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Jenifer Langosch is a reporter for MLB.com. Read her blog, By Gosh, It's Langosch, follow her on Twitter @LangoschMLB and like her Facebook page Jenifer Langosch for Cardinals.com. Todd Zolecki is a reporter for MLB.com. Read his Phillies blog The Zo Zone. Follow him on Twitter. This story was not subject to the approval of Major League Baseball or its clubs.

McCarthy has torn UCL, likely needs Tommy John surgery

McCarthy has torn UCL, likely needs Tommy John surgery

LOS ANGELES -- When Dodgers manager Don Mattingly got to the ballpark Monday, he said he got some news he wasn't expecting.

Bad news.

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Earl Bloom is a contributor to MLB.com. This story was not subject to the approval of Major League Baseball or its clubs.

Wainwright has torn Achilles, out 9-12 months

Wainwright has torn Achilles, out 9-12 months

ST. LOUIS -- Two days after Adam Wainwright hobbled off the field at Miller Park, an MRI confirmed that the Cardinals' ace suffered a torn left Achilles and will miss the rest of the 2015 season.

Wainwright, who was not at the ballpark on Monday, gathered multiple doctors' opinions earlier in the day before accepting the news that he won't pitch again this year. He's likely to undergo surgery on Thursday, and general manager John Mozeliak estimated that a rehab and recovery time of 9-12 months will follow.

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Jenifer Langosch is a reporter for MLB.com. Read her blog, By Gosh, It's Langosch, follow her on Twitter @LangoschMLB and like her Facebook page Jenifer Langosch for Cardinals.com. This story was not subject to the approval of Major League Baseball or its clubs.

Stults, Johnson lead Braves past Nationals

Stults, Johnson lead Braves past Nationals

ATLANTA -- Kelly Johnson went 3-for-4, with three RBIs, including a two-run homer that fueled a three-run sixth, and the Atlanta Braves took advantage of sloppy defense by the Washington Nationals, who committed four errors, to take the first game of a three-game series, 8-4, Monday night at Turner Field.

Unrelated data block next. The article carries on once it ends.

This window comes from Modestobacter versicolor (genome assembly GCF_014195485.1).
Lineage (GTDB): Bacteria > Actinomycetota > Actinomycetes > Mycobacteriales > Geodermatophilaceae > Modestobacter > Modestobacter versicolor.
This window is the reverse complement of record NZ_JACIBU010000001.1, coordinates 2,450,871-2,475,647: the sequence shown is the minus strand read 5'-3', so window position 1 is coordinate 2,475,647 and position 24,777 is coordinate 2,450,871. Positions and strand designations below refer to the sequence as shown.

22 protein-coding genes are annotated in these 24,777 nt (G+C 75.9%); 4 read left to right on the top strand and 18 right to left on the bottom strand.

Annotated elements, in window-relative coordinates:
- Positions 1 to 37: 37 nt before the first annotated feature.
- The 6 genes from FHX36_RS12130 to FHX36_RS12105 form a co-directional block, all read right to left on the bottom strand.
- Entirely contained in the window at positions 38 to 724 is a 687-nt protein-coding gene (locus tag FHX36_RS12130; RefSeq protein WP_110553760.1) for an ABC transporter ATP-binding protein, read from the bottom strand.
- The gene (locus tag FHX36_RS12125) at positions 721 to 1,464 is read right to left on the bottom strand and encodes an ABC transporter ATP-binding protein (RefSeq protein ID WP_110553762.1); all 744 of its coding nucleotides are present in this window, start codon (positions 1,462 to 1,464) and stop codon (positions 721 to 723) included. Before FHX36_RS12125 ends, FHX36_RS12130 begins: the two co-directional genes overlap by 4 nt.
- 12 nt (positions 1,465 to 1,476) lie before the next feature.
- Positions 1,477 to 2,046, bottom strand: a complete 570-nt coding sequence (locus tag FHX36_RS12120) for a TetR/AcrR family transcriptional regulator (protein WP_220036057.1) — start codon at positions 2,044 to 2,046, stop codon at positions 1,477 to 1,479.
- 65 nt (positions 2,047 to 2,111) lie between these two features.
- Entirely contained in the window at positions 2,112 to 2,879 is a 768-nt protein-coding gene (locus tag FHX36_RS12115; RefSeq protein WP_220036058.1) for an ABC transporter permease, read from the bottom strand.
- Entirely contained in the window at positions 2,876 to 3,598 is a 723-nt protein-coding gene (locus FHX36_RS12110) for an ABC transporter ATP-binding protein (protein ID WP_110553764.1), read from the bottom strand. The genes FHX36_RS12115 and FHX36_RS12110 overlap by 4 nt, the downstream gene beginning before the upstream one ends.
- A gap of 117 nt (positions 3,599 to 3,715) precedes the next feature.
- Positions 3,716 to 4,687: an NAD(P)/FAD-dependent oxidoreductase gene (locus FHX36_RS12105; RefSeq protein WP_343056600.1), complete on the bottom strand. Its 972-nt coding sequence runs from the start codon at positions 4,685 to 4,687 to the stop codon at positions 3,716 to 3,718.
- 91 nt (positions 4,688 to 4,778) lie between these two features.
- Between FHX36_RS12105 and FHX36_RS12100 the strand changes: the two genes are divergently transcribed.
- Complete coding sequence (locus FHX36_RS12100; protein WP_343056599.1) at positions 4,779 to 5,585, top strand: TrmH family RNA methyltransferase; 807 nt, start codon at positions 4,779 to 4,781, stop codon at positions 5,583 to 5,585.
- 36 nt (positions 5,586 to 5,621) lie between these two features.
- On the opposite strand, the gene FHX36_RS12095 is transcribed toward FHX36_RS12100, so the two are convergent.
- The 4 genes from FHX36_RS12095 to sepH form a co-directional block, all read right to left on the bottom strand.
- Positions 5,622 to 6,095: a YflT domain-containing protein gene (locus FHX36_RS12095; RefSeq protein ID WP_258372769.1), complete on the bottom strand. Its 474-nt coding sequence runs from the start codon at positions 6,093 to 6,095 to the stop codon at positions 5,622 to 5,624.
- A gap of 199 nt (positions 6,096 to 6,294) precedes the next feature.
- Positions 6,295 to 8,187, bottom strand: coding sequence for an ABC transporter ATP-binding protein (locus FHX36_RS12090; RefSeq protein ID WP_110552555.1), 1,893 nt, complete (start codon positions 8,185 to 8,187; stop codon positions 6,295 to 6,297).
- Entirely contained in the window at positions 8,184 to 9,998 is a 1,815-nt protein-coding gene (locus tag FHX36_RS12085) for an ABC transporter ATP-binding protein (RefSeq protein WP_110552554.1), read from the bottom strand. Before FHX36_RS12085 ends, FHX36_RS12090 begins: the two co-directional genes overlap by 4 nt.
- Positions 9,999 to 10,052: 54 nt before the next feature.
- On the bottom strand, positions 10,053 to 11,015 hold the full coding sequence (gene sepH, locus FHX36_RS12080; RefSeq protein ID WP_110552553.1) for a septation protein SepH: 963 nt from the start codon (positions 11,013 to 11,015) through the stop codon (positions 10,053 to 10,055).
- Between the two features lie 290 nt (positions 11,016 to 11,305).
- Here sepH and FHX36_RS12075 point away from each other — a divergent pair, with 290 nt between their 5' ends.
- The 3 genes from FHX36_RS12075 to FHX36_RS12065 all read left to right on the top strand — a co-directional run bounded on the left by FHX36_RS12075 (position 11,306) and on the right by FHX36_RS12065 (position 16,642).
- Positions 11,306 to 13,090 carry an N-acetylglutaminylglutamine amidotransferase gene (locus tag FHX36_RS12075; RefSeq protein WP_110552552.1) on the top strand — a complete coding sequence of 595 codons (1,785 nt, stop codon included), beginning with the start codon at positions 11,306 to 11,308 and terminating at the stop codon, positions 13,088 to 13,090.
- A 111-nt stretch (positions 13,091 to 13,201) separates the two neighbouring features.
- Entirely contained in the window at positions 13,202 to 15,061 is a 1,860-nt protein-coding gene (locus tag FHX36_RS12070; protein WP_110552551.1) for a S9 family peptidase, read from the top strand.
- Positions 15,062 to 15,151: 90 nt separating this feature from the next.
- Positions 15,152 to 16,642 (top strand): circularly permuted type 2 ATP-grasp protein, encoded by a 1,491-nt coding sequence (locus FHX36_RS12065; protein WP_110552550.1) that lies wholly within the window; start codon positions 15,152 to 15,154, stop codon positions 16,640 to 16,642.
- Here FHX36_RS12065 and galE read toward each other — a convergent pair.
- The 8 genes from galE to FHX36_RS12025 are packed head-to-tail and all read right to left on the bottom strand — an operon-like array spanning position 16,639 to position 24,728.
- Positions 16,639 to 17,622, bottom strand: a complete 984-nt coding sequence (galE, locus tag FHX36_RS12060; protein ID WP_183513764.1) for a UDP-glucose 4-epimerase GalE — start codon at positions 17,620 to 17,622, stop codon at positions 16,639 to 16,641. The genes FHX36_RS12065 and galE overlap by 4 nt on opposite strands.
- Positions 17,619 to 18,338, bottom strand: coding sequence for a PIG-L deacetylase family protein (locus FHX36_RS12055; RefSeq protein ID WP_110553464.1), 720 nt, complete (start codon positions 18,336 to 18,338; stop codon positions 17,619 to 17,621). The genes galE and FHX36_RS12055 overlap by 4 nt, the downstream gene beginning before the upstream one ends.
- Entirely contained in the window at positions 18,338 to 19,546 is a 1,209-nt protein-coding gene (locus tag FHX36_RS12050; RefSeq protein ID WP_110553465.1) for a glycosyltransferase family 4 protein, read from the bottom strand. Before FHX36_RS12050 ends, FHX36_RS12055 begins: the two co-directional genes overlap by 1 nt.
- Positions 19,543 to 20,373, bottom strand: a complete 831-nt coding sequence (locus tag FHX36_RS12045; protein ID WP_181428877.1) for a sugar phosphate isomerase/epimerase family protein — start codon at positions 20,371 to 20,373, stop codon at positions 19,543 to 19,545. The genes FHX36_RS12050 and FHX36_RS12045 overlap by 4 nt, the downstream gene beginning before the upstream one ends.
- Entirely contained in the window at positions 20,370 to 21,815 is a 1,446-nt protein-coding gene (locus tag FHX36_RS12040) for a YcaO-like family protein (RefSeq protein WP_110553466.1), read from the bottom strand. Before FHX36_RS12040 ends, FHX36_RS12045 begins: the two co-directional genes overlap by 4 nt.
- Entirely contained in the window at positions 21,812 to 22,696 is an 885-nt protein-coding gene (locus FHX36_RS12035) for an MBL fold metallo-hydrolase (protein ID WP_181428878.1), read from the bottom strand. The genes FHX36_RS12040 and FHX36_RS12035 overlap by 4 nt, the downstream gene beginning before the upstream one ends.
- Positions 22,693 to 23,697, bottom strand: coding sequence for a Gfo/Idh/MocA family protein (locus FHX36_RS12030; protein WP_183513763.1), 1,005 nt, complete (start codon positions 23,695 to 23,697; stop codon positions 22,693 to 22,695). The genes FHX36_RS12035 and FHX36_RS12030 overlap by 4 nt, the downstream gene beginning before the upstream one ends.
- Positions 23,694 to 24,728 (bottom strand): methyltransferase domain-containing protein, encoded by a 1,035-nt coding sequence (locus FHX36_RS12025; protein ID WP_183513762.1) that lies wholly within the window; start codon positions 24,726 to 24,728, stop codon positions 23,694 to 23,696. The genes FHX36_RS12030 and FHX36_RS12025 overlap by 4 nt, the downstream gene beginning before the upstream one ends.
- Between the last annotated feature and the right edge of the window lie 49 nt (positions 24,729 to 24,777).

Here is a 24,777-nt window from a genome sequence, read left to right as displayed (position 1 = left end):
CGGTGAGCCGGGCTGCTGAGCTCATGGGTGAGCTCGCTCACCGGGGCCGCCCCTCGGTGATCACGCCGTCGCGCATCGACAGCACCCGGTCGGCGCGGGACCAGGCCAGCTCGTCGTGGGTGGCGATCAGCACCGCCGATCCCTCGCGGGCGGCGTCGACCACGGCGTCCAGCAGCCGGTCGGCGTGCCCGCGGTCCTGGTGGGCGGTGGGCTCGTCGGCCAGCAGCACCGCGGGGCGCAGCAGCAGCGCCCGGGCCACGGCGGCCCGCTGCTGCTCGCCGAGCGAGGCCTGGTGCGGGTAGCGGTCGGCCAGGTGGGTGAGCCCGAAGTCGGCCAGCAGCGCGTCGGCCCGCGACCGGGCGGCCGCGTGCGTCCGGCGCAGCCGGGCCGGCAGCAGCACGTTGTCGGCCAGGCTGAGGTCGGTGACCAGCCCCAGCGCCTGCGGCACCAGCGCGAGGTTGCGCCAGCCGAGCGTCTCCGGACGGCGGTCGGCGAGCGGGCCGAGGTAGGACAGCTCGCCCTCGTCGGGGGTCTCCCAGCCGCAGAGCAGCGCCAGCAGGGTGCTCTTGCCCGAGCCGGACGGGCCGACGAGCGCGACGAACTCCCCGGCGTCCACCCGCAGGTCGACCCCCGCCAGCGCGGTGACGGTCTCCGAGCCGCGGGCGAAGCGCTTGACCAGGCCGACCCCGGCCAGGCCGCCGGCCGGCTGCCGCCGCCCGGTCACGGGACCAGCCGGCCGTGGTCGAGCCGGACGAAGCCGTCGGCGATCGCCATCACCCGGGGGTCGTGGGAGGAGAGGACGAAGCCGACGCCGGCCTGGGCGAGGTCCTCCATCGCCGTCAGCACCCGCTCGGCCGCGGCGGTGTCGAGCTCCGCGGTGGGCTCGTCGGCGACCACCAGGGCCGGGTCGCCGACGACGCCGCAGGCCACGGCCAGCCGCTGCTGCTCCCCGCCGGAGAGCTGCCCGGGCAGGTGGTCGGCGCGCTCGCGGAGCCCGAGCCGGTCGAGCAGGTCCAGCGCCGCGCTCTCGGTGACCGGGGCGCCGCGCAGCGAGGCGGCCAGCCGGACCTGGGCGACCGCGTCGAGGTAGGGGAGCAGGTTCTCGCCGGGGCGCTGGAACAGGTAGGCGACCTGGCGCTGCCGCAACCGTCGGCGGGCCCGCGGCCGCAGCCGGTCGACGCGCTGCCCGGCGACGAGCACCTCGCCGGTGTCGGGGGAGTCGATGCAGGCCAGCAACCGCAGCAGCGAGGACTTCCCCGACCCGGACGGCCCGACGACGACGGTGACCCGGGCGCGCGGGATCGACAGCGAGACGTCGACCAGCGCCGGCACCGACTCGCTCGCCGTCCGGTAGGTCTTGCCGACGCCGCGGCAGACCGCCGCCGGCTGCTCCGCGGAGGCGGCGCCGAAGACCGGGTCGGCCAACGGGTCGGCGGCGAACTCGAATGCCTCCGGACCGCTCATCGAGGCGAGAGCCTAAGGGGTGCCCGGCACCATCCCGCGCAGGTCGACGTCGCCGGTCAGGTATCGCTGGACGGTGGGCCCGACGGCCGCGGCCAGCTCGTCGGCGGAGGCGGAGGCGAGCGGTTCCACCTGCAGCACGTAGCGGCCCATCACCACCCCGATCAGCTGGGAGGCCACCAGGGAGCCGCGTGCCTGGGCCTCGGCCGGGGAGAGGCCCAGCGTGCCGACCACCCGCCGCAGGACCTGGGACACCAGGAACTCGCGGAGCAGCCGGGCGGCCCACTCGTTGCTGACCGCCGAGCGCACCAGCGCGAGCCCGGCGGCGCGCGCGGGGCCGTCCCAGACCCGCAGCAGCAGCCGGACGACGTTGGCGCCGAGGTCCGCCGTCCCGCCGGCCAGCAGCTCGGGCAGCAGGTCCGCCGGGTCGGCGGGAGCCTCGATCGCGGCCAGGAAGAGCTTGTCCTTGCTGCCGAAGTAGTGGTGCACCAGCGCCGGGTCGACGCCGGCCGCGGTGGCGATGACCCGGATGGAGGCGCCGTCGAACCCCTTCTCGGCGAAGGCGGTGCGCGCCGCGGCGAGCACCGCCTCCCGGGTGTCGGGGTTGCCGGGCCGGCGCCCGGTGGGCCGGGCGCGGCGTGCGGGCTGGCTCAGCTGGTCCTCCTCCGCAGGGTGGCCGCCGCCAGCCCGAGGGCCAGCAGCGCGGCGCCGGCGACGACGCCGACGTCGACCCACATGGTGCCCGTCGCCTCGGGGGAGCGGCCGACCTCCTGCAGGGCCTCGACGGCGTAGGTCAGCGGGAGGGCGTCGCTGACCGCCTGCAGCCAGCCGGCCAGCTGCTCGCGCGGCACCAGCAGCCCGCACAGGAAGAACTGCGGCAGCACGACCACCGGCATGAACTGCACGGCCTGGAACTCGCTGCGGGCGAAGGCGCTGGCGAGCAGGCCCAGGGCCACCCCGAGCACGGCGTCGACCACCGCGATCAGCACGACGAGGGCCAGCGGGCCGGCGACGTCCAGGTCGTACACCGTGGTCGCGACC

Starter Eric Stults (1-1) got the win for the Braves, who had lost five of six, limiting the Nationals to two runs and four hits in a season-high 6 1/3 innings. Stults threw 59 of his 96 pitches for strikes. In the seventh, reliever Cody Martin got out of a bases-loaded, one-out jam by inducing a sacrifice fly from Denard Span then catching Ryan Zimmerman looking at a fastball down the middle to end the inning.

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Jon Cooper is a contributor to MLB.com. John Donovan is a contributor to MLB.com. This story was not subject to the approval of Major League Baseball or its clubs.

Astros pull away from Padres for eighth win in nine games

Astros pull away from Padres for eighth win in nine games

SAN DIEGO -- The Astros scored six runs over the final three innings Monday night, breaking away for a 9-4 victory over the Padres before a crowd of 19,532 at Petco Park for their eighth win in nine games.

Jed Lowrie, Jason Castro and Colby Rasmus each hit home runs as the Astros (12-7) pulled away late after squandering two leads behind a solid Collin McHugh, who struck out five in six innings while dueling with Padres ace James Shields.

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Corey Brock and Brian McTaggart are reporters for MLB.com. This story was not subject to the approval of Major League Baseball or its clubs.

Hammel, Cubs end Pirates' winning streak

Hammel, Cubs end Pirates' winning streak

CHICAGO -- Rookie Kris Bryant smacked a two-run single and Anthony Rizzo drove in two runs to back Jason Hammel and lead the Cubs to a 4-0 victory Monday night over the Pirates at chilly Wrigley Field.

Hammel held the Pirates to four hits over eight innings, the longest outing by a Cubs starter this year, and struck out a season-high seven. He has walked one and struck out 23 in his four starts this season.

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Adam Berry is a reporter for MLB.com. Follow him on Twitter at @adamdberry. Carrie Muskat is a reporter for MLB.com. She writes a blog, Muskat Ramblings, and you can follow her on Twitter @CarrieMuskat. This story was not subject to the approval of Major League Baseball or its clubs.

MLB.com Columnist

Phil Rogers

Confident Castro blossoming for Cubs

Shortstop enjoying resurgence under Maddon

Confident Castro blossoming for Cubs

CHICAGO -- As always, Starlin Castro was at shortstop for the Cubs on Monday, and almost surely will be there Tuesday, Wednesday and beyond.

Perhaps even through the end of this season, and maybe for five after that, given the terms of his contract and the way he is playing. Castro did nothing special in Monday night's 4-0 victory over the Pirates, but the beauty of his resurgence is that he didn't need any pyrotechnics to draw attention to how he's been right in the middle of the Cubs' fast start.

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Phil Rogers is a columnist for MLB.com. This story was not subject to the approval of Major League Baseball or its clubs.